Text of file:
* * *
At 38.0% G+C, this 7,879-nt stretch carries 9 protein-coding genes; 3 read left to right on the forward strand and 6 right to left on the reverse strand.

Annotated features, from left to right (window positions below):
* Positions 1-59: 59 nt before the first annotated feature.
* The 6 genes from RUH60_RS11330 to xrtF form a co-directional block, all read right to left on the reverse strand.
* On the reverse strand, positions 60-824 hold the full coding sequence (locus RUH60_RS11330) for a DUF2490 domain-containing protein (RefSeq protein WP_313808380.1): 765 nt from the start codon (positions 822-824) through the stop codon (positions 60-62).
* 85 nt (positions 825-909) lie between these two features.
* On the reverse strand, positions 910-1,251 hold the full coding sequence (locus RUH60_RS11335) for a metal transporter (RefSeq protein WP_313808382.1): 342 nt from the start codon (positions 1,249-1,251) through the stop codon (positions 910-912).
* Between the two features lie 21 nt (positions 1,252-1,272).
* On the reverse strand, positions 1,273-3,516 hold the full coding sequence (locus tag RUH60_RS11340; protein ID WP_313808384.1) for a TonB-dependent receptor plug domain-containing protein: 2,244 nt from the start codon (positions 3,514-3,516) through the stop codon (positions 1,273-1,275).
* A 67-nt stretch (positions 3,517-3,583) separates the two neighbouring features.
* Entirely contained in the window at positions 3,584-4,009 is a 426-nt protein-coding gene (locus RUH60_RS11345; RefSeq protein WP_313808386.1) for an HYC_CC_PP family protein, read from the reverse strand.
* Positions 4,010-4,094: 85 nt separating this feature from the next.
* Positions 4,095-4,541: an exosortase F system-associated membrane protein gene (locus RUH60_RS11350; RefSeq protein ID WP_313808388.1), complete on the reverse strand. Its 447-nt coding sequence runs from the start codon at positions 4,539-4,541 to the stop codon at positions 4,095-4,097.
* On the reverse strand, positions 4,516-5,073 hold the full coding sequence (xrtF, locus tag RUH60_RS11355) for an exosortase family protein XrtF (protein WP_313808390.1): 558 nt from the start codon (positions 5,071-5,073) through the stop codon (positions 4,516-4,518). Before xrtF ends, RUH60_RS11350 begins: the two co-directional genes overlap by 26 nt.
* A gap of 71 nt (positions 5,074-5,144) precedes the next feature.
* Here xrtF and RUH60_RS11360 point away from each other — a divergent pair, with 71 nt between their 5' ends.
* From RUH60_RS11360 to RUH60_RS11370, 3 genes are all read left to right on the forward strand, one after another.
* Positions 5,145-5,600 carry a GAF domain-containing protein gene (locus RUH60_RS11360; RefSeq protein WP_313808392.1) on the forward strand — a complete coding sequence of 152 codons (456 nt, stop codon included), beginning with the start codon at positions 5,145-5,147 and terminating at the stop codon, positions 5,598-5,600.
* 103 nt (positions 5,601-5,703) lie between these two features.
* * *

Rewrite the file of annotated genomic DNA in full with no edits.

At 38.0% G+C, this 7,879-nt stretch carries 9 protein-coding genes; 3 read left to right on the forward strand and 6 right to left on the reverse strand.

Annotated features, from left to right (window positions below):
* Positions 1-59: 59 nt before the first annotated feature.
* The 6 genes from RUH60_RS11330 to xrtF form a co-directional block, all read right to left on the reverse strand.
* On the reverse strand, positions 60-824 hold the full coding sequence (locus RUH60_RS11330) for a DUF2490 domain-containing protein (RefSeq protein WP_313808380.1): 765 nt from the start codon (positions 822-824) through the stop codon (positions 60-62).
* 85 nt (positions 825-909) lie between these two features.
* On the reverse strand, positions 910-1,251 hold the full coding sequence (locus RUH60_RS11335) for a metal transporter (RefSeq protein WP_313808382.1): 342 nt from the start codon (positions 1,249-1,251) through the stop codon (positions 910-912).
* Between the two features lie 21 nt (positions 1,252-1,272).
* On the reverse strand, positions 1,273-3,516 hold the full coding sequence (locus tag RUH60_RS11340; protein ID WP_313808384.1) for a TonB-dependent receptor plug domain-containing protein: 2,244 nt from the start codon (positions 3,514-3,516) through the stop codon (positions 1,273-1,275).
* A 67-nt stretch (positions 3,517-3,583) separates the two neighbouring features.
* Entirely contained in the window at positions 3,584-4,009 is a 426-nt protein-coding gene (locus RUH60_RS11345; RefSeq protein WP_313808386.1) for an HYC_CC_PP family protein, read from the reverse strand.
* Positions 4,010-4,094: 85 nt separating this feature from the next.
* Positions 4,095-4,541: an exosortase F system-associated membrane protein gene (locus RUH60_RS11350; RefSeq protein ID WP_313808388.1), complete on the reverse strand. Its 447-nt coding sequence runs from the start codon at positions 4,539-4,541 to the stop codon at positions 4,095-4,097.
* On the reverse strand, positions 4,516-5,073 hold the full coding sequence (xrtF, locus tag RUH60_RS11355) for an exosortase family protein XrtF (protein WP_313808390.1): 558 nt from the start codon (positions 5,071-5,073) through the stop codon (positions 4,516-4,518). Before xrtF ends, RUH60_RS11350 begins: the two co-directional genes overlap by 26 nt.
* A gap of 71 nt (positions 5,074-5,144) precedes the next feature.
* Here xrtF and RUH60_RS11360 point away from each other — a divergent pair, with 71 nt between their 5' ends.
* From RUH60_RS11360 to RUH60_RS11370, 3 genes are all read left to right on the forward strand, one after another.
* Positions 5,145-5,600 carry a GAF domain-containing protein gene (locus RUH60_RS11360; RefSeq protein WP_313808392.1) on the forward strand — a complete coding sequence of 152 codons (456 nt, stop codon included), beginning with the start codon at positions 5,145-5,147 and terminating at the stop codon, positions 5,598-5,600.
* 103 nt (positions 5,601-5,703) lie between these two features.